Wednesday, 8 October 2008

Where were you ...?

Where were you?
Where were you when I sold myself into slavery to follow a dream of a better life?
Where were you every night when my father beat me?
Where were you when I paid a year's wages for an illegal ticket as a stowaway?
Where were you when the foreman locked me in at night and the house burned down?
Where were you when my first eight clients raped me of my virginity?
Where were you when my sister escaped and fell off the seventh floor balcony?
Where were you when my 16 hour day in the fields ended with being bedded down in a barn?
Where were you when my wages never came?
Where were you when I needed a doctor?
Where were you when the pimps hunted me down?
Where were you when I returned home and my family threw me out?
Where were you when the gang master said "it's quite safe" and the tide came in and drowned so many?
Where were you when I couldn't bear it any longer?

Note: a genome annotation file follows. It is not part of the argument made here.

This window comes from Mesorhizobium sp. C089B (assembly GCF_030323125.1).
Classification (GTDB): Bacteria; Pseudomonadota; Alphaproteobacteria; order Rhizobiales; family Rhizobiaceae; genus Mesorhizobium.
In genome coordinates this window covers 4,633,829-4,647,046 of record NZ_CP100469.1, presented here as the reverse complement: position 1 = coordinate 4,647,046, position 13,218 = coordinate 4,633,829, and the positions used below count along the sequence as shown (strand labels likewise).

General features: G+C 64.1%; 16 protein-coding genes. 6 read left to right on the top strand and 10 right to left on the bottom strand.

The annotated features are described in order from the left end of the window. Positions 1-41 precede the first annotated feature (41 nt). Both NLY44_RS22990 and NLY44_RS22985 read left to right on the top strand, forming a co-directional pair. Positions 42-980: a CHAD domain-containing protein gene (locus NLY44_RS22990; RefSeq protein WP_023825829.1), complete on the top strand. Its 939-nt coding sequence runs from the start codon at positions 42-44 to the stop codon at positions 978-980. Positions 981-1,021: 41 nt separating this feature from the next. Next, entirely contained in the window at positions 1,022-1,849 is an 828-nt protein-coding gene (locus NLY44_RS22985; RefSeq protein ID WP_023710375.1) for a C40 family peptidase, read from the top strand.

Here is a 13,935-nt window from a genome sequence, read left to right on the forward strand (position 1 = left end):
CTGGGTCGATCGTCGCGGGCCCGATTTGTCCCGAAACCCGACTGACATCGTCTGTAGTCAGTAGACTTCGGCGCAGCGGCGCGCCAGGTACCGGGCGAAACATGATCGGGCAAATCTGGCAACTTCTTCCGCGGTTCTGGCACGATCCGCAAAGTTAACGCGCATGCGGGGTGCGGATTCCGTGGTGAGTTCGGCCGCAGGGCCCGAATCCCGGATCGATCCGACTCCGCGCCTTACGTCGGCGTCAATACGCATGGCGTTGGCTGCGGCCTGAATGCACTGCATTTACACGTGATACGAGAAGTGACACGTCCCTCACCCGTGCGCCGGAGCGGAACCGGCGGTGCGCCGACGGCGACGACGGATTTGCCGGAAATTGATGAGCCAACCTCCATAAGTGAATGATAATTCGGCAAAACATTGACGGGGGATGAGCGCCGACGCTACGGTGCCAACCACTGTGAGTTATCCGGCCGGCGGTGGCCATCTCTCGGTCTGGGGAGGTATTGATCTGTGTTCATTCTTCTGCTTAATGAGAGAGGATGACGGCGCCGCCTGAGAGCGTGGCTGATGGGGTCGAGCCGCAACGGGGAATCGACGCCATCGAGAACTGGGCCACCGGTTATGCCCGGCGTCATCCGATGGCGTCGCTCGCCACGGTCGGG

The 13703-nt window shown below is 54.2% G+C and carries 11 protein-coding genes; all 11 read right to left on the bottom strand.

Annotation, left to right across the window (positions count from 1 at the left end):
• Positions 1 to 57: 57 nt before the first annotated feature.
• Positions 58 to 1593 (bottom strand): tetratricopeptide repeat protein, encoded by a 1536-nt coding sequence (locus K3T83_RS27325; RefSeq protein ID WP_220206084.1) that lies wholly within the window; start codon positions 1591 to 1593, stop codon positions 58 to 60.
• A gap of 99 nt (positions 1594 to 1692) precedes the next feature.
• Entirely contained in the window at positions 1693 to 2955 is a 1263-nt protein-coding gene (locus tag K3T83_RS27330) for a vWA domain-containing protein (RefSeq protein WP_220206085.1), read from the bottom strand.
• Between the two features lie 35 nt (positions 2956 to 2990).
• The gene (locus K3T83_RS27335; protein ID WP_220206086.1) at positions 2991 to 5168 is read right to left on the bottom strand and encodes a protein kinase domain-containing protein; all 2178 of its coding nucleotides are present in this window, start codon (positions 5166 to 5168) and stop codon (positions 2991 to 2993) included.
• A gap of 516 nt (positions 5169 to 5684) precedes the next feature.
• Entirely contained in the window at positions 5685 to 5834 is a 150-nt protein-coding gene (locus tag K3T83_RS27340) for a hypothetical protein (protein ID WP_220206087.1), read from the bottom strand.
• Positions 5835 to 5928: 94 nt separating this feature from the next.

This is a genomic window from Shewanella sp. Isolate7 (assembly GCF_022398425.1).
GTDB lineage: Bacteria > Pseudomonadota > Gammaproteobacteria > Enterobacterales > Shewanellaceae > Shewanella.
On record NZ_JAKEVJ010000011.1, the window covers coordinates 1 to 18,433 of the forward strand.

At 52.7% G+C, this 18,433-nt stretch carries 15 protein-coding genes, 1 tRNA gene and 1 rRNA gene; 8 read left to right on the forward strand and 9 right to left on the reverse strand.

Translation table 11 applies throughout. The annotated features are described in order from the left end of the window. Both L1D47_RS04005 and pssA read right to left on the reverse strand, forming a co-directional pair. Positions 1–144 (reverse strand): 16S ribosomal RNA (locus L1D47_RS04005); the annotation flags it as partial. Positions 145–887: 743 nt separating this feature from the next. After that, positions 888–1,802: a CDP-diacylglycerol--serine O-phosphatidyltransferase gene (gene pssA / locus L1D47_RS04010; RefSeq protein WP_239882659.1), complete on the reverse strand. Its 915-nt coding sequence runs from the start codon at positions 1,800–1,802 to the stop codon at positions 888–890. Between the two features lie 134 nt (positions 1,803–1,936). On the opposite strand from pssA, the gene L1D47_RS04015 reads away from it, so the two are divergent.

This morning at a joint session of the assembly of the Churches' Commission on Migrants in Europe (CCME) and the central committee of the Conference of European Churches (CEC), we heard about the churches' work to combat human trafficking from various contexts across Europe.
The presentations were powerful, erudite and heartfelt and I learnt alot. However, as I listened it struck me that inherent sexism in our societies does both men and women a huge disservice when it comes to campaigning against trafficking. Women become the sexualised "victims" of this trade. Much of CCME's work is in trying to move the focus away from victimhood to victims' rights but I realised how difficult this is when it is somehow more attractive, dare one say "sexier", to talk about the suffering of women trafficked into the sex industry than to look at some of the other victims of trafficking - namely men many of whom are working in conditions of near and actual slavery in their attempts to seek out a better life.
Women and children still represent the majority of those trafficked but all of our societies need to be aware of struggling against the economic, patriarchal and unjust structures which can often make people more vulnerable to trafficking. It's important that we focus not only on the plight of women who are trafficked but also on the terrible situation of forced labour which many trafficked men find themselves in.
God created us male and female to be in God's image.

Where we you when I was sold into bondage?
Where were you when I travelled by night in a crate?
Where were you when I was worked to the bone, worked to the limit of my psychological and physical limits?